New Roth option

Discussion in 'UPS Discussions' started by brownelf, Jul 28, 2011.

  1. brownelf

    brownelf Active Member

    we are now able to contribute directly into a Roth IRA as an option to our existing 401K plans. About time.
  2. UpstateNYUPSer

    UpstateNYUPSer Very proud grandfather.

    Uh, hate to burst your bubble, but you may have read this wrong. One of our investments options is a Roth 401k. We can roll over our account when we turn 59 1/2 to a Roth IRA. Hope this helps you.
  3. brett636

    brett636 Well-Known Member

    Uh, hate to burst your bubble, but you may have read this wrong. One of our investments options is a Roth 401k. We can roll over our account when we turn 59 1/2 to a Roth IRA. Hope this helps you.[/QUOTE]

    While his terminology was off the benefit is still the same. Contributing to a roth 401k is still after tax money that grows tax free and is withdrawn tax free. Another way of putting it is 10% to 20% of every dollar in your traditional 401k goes straight to the government when you withdraw it. So contributing to a roth 401k is like adding 10-20 percent more to your retirement savings since you don't have to pay taxes on it when it is withdrawn.
  4. UpstateNYUPSer

    UpstateNYUPSer Very proud grandfather.

    Would this still apply if I choose to roll my 401k in to a Roth IRA when I am eligible to do so?
  5. brett636

    brett636 Well-Known Member

    Would this still apply if I choose to roll my 401k in to a Roth IRA when I am eligible to do so?[/QUOTE]

    You can roll your traditional 401k into a roth IRA, but you are still going to have to pay taxes on the amount that's rolled over. It's just the growth from there on out will be tax free.
  6. DorkHead

    DorkHead Active Member

    Or the loss........
  7. brett636

    brett636 Well-Known Member

    Or the loss........[/QUOTE]

    Perhaps you were being sarcastic, but losses are not taxed. Losses can occur when investing, but someone who is in retirement should not be investing heavily in volatile investments like stocks.
  8. DorkHead

    DorkHead Active Member

    Not being sarcastic, just adding to your comment-- " It`s just the growth or the loss from there on out will be tax free"
  9. 40 and out

    40 and out Active Member

    With a Roth you pay taxes on the money you contribute now,but pay no taxes later. With a regular 401K you pay no taxes on contributions now,but pay taxes on earnings from it later. Hearing nasty rumors that tax benefits from both could go away in the future in an effort to get us out of the financial mess we are in.
  10. brett636

    brett636 Well-Known Member

    As someone who has prepared literally hundreds of individual tax returns I can assure you that no loss is taxed on anything. If you are simply wanting to point out that losses can occur when investing for retirement you would be right, and if you don't want to incur said losses its best to keep your money in less risky investments. You won't earn as much money, but you will keep your principle in tact if that is your goal. My retirement is a good 30 years away so I'm not afraid to risk my money now for bigger returns later.

    I haven't heard anything specific lately, but I do know hearings have been held on capital hill about either confiscating all privately held retirement funds and dumping them into one big government pot to be delved out when a person retires. Or requiring 401ks, IRAs, and other retirement vehicles to invest a certain percentage of the money they hold into government bonds as a way to fund the government's insatiable apetite for money. Both ideas should anger anyone who wants to save for their own retirement because all that is the government attempting to control yet another part of our lives that they have simply no business being apart of.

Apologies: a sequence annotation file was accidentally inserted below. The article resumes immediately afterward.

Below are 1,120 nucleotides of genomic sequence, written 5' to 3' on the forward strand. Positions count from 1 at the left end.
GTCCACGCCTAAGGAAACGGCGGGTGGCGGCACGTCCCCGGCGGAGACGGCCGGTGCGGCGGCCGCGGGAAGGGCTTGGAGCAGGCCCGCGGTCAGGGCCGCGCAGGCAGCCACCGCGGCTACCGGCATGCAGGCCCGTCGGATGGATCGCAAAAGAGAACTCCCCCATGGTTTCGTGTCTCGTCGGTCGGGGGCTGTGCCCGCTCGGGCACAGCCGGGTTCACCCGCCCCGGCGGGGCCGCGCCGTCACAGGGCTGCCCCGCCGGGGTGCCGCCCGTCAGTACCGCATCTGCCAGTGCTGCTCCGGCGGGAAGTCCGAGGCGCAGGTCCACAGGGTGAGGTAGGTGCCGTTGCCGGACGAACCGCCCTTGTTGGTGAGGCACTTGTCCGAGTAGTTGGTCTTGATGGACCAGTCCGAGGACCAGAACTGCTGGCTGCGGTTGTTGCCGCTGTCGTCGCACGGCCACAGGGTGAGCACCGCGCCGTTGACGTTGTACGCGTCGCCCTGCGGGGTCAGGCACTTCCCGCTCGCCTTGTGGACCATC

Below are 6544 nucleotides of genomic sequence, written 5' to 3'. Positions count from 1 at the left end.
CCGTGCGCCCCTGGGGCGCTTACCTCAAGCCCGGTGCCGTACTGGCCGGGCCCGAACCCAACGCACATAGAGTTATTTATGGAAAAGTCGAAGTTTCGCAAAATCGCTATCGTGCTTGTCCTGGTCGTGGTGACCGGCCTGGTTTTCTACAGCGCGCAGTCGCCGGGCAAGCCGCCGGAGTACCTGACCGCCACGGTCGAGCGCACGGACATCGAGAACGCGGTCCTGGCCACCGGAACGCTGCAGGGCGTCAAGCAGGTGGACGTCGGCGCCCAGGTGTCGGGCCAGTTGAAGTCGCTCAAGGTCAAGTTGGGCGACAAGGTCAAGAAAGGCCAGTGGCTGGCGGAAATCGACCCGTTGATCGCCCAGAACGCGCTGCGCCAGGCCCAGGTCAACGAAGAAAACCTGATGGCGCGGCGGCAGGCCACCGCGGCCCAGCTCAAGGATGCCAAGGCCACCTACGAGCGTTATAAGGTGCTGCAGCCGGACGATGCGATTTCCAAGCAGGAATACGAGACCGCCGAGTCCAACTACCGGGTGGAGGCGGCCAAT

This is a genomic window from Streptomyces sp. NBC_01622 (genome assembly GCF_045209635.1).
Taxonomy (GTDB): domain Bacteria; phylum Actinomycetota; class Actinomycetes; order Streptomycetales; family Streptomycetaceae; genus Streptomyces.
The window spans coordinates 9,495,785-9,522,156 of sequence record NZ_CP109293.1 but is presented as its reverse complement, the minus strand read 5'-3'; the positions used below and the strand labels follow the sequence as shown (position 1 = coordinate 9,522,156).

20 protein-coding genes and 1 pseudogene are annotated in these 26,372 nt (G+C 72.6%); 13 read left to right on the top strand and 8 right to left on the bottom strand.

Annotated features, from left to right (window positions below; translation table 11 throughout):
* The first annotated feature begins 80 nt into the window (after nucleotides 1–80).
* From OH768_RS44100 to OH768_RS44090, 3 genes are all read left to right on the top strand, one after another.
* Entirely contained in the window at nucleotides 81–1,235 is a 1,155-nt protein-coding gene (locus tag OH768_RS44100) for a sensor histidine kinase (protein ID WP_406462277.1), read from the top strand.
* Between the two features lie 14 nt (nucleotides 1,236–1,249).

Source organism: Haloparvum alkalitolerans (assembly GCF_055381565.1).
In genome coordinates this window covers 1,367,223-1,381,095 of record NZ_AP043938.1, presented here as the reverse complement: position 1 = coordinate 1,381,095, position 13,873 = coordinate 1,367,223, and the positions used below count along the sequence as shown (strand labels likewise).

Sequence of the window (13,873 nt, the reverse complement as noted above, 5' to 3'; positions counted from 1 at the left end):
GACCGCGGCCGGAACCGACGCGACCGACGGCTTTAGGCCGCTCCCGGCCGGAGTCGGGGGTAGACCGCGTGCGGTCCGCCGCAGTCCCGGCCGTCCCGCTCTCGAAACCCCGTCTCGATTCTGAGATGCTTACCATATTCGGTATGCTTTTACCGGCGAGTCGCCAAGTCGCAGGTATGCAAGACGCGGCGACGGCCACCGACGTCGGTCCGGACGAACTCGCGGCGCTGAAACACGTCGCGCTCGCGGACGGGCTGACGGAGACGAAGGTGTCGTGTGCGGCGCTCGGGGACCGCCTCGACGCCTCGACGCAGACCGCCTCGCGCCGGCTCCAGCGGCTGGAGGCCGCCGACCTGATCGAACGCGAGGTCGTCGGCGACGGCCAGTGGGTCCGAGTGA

11. DorkHead

    DorkHead Active Member

    This is exactly what I was trying to say. You pointed out growth in your previous statement and I added "or loss" Sorry if I was being so dense.
  12. satellitedriver

    satellitedriver Moderator Staff Member

    Brett, this a complicated tax issue.
    It is a bet-( read as a crystal ball gamble)- on future tax rates and future growth rates.
    The rollover would be taxed at earned income rates, not capital gains.
    Many of us nearing 59 1/2yrs old have well over $250,000 in our 401k and that is the "new" benchmark for being one of the evil rich that needs to pay more in taxes. That 250+ would be taxed as if we earned it in 1 year. Big damn hit.
    I can see a retiree, already in a lower tax bracket, splitting their bet.
    One could move a portion of their 401k and take the hit and leave the rest in a tradition 401k , then dollar cost average the taxes paid on dismemberment against the growth.
    As I stated, this presently is a complicated situation for someone nearing,or in retirement.
    Who the hell knows, with certainty, which direction future taxes and growth will go?
    Not me.
    On the flip side, if one is under 45yrs old, it is a no brainer.
    Flip and take the hit and hope for the best.

  13. hypocrisy

    hypocrisy Banned

    Roth 401k's are Clark Howard approved so I moved all of mine today. Glad they got something right for once.
  14. brownelf

    brownelf Active Member

    somethings tells me those of us in the middle class are going to be paying increasingly higher taxes in the future, I'll take the hit now while I have some time to recover from it. With the hours I've been working lately I can afford it.

    QKRSTKR Active Member

    I'm glad they have this now. Gonna max mine out for this year. You can only contribute $5000 a year for the 2011 year. So you can't just dump as much as you want into this. Also have to make under 109,000 single, or 169,000 married filing jointly. So if your spouse has a good job, you may not be eligible.